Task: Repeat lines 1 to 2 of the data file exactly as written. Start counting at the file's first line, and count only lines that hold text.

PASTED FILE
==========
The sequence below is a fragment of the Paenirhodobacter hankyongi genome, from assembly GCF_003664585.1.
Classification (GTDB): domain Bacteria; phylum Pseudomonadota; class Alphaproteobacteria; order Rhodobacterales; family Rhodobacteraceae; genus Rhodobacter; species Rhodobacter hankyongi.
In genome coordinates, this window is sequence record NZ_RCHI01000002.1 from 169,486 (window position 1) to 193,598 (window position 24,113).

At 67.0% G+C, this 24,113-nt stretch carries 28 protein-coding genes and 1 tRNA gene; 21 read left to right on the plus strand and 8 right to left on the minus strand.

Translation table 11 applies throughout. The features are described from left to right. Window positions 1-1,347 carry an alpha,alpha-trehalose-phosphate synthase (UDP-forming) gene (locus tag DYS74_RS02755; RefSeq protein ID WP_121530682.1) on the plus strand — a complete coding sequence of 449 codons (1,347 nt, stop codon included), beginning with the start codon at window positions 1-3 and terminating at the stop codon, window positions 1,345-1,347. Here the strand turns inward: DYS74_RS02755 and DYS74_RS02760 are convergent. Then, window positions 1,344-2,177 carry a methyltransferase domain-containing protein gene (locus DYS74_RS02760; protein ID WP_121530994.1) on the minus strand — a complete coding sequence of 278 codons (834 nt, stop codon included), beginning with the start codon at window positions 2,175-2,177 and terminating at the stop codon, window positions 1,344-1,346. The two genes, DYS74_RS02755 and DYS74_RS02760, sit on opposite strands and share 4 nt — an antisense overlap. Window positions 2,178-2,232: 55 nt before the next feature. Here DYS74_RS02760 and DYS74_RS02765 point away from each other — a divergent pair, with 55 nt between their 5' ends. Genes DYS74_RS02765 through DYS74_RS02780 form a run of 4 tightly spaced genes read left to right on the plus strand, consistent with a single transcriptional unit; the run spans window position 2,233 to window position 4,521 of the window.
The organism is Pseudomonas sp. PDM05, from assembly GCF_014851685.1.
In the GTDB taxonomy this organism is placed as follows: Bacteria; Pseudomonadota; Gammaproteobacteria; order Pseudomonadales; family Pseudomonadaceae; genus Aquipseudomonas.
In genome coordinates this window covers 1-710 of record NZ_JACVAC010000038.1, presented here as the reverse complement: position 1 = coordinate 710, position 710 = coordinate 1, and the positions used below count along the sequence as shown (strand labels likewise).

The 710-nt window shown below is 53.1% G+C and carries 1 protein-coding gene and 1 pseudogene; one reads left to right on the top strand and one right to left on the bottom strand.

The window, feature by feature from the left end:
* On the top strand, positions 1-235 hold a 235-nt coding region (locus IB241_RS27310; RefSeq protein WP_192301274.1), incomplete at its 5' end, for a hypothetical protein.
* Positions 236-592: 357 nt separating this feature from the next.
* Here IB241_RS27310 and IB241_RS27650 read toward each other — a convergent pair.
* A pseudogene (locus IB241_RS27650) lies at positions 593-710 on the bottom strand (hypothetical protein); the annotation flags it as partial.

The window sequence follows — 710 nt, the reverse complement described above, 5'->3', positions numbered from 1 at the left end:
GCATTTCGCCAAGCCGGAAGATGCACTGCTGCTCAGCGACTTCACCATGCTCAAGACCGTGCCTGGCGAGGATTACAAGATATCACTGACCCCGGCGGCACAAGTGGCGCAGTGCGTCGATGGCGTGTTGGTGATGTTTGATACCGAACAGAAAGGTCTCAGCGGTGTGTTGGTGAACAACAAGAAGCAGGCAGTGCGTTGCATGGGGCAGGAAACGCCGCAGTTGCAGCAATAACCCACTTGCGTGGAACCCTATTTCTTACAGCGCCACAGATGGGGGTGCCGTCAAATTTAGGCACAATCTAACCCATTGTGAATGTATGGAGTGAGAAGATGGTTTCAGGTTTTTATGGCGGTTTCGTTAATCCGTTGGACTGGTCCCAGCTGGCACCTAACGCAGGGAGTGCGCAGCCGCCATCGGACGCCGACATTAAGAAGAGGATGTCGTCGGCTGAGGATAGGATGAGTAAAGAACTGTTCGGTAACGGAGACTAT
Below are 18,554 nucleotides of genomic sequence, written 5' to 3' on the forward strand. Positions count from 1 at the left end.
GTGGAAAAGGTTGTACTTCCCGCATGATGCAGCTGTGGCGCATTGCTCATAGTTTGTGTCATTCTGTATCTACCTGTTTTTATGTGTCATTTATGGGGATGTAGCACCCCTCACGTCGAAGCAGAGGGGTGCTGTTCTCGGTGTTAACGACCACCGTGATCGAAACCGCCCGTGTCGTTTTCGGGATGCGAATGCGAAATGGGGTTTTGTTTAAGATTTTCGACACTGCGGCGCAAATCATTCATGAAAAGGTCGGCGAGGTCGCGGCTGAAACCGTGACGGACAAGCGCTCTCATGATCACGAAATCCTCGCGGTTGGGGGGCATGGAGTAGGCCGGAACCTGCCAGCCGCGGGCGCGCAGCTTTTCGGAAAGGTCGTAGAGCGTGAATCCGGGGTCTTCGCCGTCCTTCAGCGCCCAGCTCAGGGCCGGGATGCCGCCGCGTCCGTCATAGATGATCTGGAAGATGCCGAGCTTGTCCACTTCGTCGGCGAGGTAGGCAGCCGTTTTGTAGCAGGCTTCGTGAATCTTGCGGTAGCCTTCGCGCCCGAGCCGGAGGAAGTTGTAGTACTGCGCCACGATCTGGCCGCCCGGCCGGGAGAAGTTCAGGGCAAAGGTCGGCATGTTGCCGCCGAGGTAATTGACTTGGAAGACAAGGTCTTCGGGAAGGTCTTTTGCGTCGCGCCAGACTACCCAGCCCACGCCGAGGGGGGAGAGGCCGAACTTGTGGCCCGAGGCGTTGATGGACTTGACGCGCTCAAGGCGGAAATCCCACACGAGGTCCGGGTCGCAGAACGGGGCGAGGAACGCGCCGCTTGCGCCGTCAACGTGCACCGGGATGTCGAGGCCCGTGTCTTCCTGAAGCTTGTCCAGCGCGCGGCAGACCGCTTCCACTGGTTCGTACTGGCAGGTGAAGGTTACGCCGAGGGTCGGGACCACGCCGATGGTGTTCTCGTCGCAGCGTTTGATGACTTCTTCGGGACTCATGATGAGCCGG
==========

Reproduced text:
The sequence below is a fragment of the Paenirhodobacter hankyongi genome, from assembly GCF_003664585.1.
Classification (GTDB): domain Bacteria; phylum Pseudomonadota; class Alphaproteobacteria; order Rhodobacterales; family Rhodobacteraceae; genus Rhodobacter; species Rhodobacter hankyongi.